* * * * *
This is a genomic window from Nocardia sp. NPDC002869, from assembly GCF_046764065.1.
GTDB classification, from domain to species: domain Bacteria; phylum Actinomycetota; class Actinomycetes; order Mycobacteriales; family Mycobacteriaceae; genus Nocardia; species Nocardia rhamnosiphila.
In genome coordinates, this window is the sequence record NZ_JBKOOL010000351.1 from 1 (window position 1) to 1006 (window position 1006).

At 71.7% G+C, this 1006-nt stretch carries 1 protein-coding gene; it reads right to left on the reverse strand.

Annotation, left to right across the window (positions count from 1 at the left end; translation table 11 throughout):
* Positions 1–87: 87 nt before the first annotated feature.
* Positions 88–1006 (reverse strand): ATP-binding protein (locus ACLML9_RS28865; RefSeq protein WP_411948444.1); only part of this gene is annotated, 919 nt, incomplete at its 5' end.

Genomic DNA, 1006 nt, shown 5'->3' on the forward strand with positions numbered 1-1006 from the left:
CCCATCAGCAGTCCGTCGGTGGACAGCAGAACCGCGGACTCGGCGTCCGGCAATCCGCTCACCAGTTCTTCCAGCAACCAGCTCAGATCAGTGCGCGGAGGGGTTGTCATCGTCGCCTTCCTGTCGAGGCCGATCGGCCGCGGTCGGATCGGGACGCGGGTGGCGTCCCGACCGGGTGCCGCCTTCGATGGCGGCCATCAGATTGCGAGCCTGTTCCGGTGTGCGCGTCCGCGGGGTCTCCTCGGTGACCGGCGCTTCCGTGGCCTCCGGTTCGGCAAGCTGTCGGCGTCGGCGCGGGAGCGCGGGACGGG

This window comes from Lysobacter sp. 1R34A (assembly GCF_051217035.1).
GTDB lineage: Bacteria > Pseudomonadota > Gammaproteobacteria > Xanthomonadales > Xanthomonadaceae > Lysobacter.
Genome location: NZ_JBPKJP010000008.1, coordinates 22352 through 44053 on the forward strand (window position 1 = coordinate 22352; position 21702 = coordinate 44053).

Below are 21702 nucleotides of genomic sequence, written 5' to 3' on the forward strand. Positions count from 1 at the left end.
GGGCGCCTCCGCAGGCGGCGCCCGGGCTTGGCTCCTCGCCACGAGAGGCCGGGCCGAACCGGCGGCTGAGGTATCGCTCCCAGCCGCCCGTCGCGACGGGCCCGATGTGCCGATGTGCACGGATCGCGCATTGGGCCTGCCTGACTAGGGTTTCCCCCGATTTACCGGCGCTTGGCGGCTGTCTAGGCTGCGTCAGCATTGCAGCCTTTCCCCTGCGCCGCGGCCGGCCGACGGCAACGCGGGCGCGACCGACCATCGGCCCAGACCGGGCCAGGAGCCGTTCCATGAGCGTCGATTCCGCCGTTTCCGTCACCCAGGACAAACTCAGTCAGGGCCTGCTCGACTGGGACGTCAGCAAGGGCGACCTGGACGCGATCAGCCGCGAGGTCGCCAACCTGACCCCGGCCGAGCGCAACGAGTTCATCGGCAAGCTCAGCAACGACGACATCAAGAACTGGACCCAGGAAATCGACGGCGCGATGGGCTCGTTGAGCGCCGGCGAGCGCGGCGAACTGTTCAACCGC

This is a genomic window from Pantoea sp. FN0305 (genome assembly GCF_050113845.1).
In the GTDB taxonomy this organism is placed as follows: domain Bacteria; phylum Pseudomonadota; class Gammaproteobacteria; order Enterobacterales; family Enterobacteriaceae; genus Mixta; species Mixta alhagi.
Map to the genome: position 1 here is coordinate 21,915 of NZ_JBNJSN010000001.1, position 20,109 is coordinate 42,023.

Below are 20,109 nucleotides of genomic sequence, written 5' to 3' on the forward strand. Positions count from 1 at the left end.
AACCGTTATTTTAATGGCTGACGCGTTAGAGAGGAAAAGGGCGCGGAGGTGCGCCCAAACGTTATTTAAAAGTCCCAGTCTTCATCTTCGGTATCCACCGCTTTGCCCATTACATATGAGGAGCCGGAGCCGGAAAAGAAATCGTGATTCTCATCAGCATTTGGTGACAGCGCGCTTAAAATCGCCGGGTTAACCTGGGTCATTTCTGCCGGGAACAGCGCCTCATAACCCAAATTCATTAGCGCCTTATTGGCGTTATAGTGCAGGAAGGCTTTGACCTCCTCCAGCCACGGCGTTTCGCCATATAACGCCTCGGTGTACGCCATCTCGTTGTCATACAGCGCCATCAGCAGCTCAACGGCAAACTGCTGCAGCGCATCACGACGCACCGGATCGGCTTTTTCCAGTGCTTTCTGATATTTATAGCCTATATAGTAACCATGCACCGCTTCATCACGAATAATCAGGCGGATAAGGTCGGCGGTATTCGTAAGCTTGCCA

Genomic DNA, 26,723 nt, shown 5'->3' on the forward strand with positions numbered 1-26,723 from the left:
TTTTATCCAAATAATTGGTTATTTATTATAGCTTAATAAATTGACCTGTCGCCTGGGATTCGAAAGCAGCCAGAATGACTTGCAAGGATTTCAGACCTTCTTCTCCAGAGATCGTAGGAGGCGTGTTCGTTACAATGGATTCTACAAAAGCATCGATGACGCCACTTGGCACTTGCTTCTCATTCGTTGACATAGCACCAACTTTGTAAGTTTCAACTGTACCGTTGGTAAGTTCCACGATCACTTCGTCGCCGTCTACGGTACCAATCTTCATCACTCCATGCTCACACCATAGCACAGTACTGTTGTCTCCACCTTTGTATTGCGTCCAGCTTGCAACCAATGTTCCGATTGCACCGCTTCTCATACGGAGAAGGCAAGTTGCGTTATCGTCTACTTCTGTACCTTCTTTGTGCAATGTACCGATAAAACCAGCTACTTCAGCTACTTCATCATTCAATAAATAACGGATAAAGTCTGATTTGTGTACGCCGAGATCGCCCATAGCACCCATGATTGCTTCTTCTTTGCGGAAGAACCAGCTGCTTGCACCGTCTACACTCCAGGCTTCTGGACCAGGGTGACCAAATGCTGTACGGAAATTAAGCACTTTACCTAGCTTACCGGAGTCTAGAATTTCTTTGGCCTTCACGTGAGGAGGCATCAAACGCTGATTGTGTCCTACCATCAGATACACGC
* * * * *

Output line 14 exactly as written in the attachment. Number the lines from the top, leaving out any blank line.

GGGCGCCTCCGCAGGCGGCGCCCGGGCTTGGCTCCTCGCCACGAGAGGCCGGGCCGAACCGGCGGCTGAGGTATCGCTCCCAGCCGCCCGTCGCGACGGGCCCGATGTGCCGATGTGCACGGATCGCGCATTGGGCCTGCCTGACTAGGGTTTCCCCCGATTTACCGGCGCTTGGCGGCTGTCTAGGCTGCGTCAGCATTGCAGCCTTTCCCCTGCGCCGCGGCCGGCCGACGGCAACGCGGGCGCGACCGACCATCGGCCCAGACCGGGCCAGGAGCCGTTCCATGAGCGTCGATTCCGCCGTTTCCGTCACCCAGGACAAACTCAGTCAGGGCCTGCTCGACTGGGACGTCAGCAAGGGCGACCTGGACGCGATCAGCCGCGAGGTCGCCAACCTGACCCCGGCCGAGCGCAACGAGTTCATCGGCAAGCTCAGCAACGACGACATCAAGAACTGGACCCAGGAAATCGACGGCGCGATGGGCTCGTTGAGCGCCGGCGAGCGCGGCGAACTGTTCAACCGC